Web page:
By Sarah Marinos
After a riding accident, Claire Skerman wondered if she’d get back in the saddle but she’s aiming high with her off the track thoroughbred, O-Tauto.
Claire Skerman had just returned to work after more than a year of rehabilitation when she first met the then three-year old gelding, O’Tauto. Claire was working as a strapper for Greg Eurell’s stables in Cranbourne and was given the job of accompanying O’Tauto to his first day at the races.
“It was at the Cranbourne track and he won and that was the beginning of it all. I’d just returned to work after a serious accident and I was putting my faith in a horse to help me through that challenge – and O’Tauto is definitely that horse,” recalled Skerman.
Today, four years after they first met, Skerman is the very pleased and proud owner of O’Tauto, who retired early last year. The Off The Track horse has been a pivotal part of her recovery from injuries that left her wondering if she’d be able to ride again.
In August 2017, Skerman fell from her sister’s horse and broke her back. Major spinal surgery and rehabilitation followed. She spent three months in a wheelchair and had to learn to walk – and ride – again.
“My younger sister had an Off The Tracker and she had a fall from him and broke her ankle so I offered to keep her horse in work for her. Within about three rides he’d thrown me off, too. As a rider you have falls all the time, but I knew this one was different because, for the first time, I fell and I couldn’t get up. But I had no idea it would be 12 months before I’d ride again,” said Skerman.
She was rushed to the Royal Melbourne Hospital and when she realised the extent of her injuries, Skerman had one question on her mind. Would she be able to ride again?
“The specialist said he thought I would ride but it would take at least 12 months and that became the driving factor in my recovery – I wanted to make that happen,” said Skerman.
“People commented about how positive I was during my recovery and when I was in the wheelchair and then the back brace. I just felt so lucky that I was going to walk and ride again, even if it took time and pain. I counted down every day of that 12 months.”
When Skerman was strong enough to get back in the saddle, she invited family and close friends to see her ride her Clydesdale cross, Falcon, for the first time.
“That morning I was so excited but I was also terrified that I’d land in the saddle and feel I didn’t belong there anymore. If I couldn’t ride anymore, I didn’t know what I would do with my life. My whole life has been horses and so it was a huge relief to get in the saddle and it feel like home.”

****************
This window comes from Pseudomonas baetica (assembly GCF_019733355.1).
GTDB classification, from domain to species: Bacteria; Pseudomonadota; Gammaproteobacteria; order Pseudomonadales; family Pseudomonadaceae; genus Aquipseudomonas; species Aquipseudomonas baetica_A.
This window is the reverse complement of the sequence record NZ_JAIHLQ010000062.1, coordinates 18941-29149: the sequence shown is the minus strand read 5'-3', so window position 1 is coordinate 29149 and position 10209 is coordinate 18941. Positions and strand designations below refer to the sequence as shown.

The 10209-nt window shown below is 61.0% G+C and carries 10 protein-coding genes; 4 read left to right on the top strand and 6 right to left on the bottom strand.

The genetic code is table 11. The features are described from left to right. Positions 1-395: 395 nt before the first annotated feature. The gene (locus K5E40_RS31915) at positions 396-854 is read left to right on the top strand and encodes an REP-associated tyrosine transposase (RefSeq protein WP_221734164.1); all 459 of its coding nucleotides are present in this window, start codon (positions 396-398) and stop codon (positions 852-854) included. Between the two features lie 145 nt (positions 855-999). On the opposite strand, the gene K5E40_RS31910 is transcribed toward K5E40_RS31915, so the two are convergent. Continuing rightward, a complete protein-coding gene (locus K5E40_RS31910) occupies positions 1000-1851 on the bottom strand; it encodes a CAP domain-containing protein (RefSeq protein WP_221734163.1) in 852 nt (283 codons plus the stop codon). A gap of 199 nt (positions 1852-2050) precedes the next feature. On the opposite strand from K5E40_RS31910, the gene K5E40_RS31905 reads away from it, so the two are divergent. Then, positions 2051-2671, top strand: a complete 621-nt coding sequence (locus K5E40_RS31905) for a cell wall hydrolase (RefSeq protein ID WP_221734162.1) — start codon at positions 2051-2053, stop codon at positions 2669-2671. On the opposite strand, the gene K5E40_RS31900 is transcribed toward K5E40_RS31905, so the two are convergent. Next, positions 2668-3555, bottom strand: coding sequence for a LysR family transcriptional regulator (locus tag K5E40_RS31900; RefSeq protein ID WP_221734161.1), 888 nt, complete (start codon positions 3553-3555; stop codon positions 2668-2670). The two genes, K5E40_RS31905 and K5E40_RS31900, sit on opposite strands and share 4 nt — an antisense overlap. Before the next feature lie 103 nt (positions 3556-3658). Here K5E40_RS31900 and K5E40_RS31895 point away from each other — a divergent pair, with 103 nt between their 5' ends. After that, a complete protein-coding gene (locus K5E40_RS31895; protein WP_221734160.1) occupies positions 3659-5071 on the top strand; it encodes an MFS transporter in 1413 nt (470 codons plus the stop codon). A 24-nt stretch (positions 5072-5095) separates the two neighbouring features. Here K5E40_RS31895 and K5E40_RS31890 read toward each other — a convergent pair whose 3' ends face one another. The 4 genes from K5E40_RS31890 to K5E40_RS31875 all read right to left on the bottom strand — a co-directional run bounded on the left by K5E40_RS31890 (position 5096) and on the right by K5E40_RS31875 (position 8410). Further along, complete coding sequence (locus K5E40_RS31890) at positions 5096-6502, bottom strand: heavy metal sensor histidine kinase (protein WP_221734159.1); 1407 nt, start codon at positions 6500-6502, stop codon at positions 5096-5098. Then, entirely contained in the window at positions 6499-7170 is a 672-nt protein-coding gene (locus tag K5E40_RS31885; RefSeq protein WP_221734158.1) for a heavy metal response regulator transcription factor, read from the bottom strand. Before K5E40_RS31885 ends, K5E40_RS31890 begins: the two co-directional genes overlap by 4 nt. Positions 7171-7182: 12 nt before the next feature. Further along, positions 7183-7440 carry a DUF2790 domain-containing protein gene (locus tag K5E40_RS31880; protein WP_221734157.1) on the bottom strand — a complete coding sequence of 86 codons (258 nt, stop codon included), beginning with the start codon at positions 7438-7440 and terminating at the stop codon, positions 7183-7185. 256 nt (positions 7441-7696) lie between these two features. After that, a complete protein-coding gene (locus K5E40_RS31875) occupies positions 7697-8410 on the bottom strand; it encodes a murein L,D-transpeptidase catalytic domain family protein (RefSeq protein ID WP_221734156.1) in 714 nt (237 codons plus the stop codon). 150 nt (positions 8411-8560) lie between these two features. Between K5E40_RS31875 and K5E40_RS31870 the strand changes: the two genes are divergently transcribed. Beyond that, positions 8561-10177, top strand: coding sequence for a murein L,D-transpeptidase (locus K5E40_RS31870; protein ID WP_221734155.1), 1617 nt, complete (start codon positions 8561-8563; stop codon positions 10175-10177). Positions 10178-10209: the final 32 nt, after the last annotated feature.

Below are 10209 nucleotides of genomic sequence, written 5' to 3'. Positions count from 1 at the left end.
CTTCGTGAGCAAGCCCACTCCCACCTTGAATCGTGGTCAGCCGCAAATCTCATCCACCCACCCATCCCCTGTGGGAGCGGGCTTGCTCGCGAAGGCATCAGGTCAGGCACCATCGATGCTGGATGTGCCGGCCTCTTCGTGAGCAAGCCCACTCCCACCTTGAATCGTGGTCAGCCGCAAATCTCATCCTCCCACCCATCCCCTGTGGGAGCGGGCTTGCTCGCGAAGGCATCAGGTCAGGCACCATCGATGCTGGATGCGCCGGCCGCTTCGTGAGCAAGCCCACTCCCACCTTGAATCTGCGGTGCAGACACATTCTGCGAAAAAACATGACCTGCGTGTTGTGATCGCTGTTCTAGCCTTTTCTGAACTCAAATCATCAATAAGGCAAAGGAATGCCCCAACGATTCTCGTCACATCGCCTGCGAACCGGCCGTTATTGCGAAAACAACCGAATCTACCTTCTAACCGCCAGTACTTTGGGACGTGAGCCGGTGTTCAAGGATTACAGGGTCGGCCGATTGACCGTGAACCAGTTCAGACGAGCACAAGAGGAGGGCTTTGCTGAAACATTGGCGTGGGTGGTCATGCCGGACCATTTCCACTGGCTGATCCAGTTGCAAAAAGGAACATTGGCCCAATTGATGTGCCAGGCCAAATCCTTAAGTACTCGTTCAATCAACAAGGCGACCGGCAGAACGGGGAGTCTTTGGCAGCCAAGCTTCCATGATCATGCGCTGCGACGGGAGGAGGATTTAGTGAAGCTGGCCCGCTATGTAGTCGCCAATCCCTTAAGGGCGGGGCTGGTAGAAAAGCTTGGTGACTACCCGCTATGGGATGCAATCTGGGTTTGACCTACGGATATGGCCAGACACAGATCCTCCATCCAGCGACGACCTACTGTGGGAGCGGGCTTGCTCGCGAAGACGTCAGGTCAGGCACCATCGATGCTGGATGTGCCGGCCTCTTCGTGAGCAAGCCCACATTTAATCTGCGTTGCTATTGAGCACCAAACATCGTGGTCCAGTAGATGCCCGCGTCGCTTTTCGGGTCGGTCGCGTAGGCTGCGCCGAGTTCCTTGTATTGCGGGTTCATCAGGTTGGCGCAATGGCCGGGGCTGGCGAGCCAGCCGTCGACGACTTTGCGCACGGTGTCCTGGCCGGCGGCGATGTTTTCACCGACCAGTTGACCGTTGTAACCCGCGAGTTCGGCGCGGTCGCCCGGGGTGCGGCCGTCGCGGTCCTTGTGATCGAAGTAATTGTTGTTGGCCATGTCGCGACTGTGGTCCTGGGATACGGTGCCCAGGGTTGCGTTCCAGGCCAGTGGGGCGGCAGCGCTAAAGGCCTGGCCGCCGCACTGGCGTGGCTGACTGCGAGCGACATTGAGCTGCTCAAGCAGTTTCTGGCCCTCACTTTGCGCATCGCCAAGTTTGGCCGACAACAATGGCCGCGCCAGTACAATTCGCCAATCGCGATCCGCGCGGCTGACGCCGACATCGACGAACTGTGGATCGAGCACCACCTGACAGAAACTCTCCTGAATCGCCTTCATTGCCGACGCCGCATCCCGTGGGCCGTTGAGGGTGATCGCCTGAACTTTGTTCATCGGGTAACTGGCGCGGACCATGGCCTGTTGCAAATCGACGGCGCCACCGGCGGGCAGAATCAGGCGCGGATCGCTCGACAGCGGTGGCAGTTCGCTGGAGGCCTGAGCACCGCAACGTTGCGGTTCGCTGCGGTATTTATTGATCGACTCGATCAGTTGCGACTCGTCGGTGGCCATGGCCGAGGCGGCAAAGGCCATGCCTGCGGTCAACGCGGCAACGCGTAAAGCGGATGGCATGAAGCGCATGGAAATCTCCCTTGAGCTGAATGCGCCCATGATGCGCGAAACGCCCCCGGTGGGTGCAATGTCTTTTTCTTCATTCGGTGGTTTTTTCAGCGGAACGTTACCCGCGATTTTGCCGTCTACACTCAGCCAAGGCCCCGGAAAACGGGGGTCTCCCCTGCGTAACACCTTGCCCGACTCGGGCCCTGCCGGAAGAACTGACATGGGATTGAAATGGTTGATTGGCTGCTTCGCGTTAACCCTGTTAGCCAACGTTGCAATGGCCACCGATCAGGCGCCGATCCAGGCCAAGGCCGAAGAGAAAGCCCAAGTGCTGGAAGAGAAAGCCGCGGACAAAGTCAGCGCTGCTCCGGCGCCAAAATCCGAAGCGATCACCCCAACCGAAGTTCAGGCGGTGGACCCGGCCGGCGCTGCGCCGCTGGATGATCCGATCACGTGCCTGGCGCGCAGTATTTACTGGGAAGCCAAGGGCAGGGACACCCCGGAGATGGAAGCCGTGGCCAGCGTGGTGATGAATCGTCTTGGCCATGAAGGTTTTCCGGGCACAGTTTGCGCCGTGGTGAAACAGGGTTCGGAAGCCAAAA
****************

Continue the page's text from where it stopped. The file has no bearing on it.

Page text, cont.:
Skerman doesn’t come from a racing family. She grew up watching The Saddle Club and joined her local pony club in Nunawading when she was six years old. She went to monthly rallies where she could ride other people’s ponies until she got her own horse a year or two later.
“I did quite well in VCE and started an arts degree but I was there for three weeks and knew it wasn’t for me. I deferred and began working as a stable hand instead and I fell in love with racing and never went back to uni,” said Skerman.
Skerman credits Equine Pathways Australia with helping her make her successful return to riding and racing after her accident. The organisation helps people with disability engage in equine sports and activities and Skerman had classes with Equine Pathways Australia to help her gain confidence and strength in the saddle.
“Equine Pathways has been life changing for me. Having clinics each month helped me set goals and work towards them. I still ride there and have worked with sport psychologists, physiotherapists and riding instructors. There is a whole community of people there who support each other,” said Skerman.
After joining Greg Eurell’s stables and meeting O’Tauto, Skerman continued to achieve milestones in her recovery and career. In January 2019, she strapped O’Tauto for his first win at Flemington.
“I went through a rollercoaster of emotions that day. It was an important moment in my recovery because it brought home the realisation that I had recovered – I’d not only learned to walk again but I’d strapped a winner at Flemington and I was doing what I loved doing the most in working with racehorses,” said Skerman.
“I looked back on my time in hospital and that long 12 months and now I was where I wanted to be. I was in tears when O’Tauto crossed the finishing line first. I felt like I’d strapped the Melbourne Cup winner.”
Skerman is now Assistant Trainer at Julius Sandhu Racing and helps manage the horses and stable operations. She’s also finished an Equine Veterinary Nurse course so can look after medications, treatments and any injuries, too.
While she doesn’t ride trackwork anymore, away from work Skerman is dedicating her time to training O’Tauto to compete in dressage events.
“When I first got him, I gave him a long spell and a chance to relax and be a horse again out in the field. I’ve just started introducing him to his new career. We have a partnership on the ground and now we are building that under saddle and O’Tauto is showing huge potential because he moves so well,” said Skerman.
“Dressage is an unspoken language. You ask the horse to do incredible movements using your own body and when you get that right, and when you have that level of communication and harmony with your horse, it’s a very special feeling.”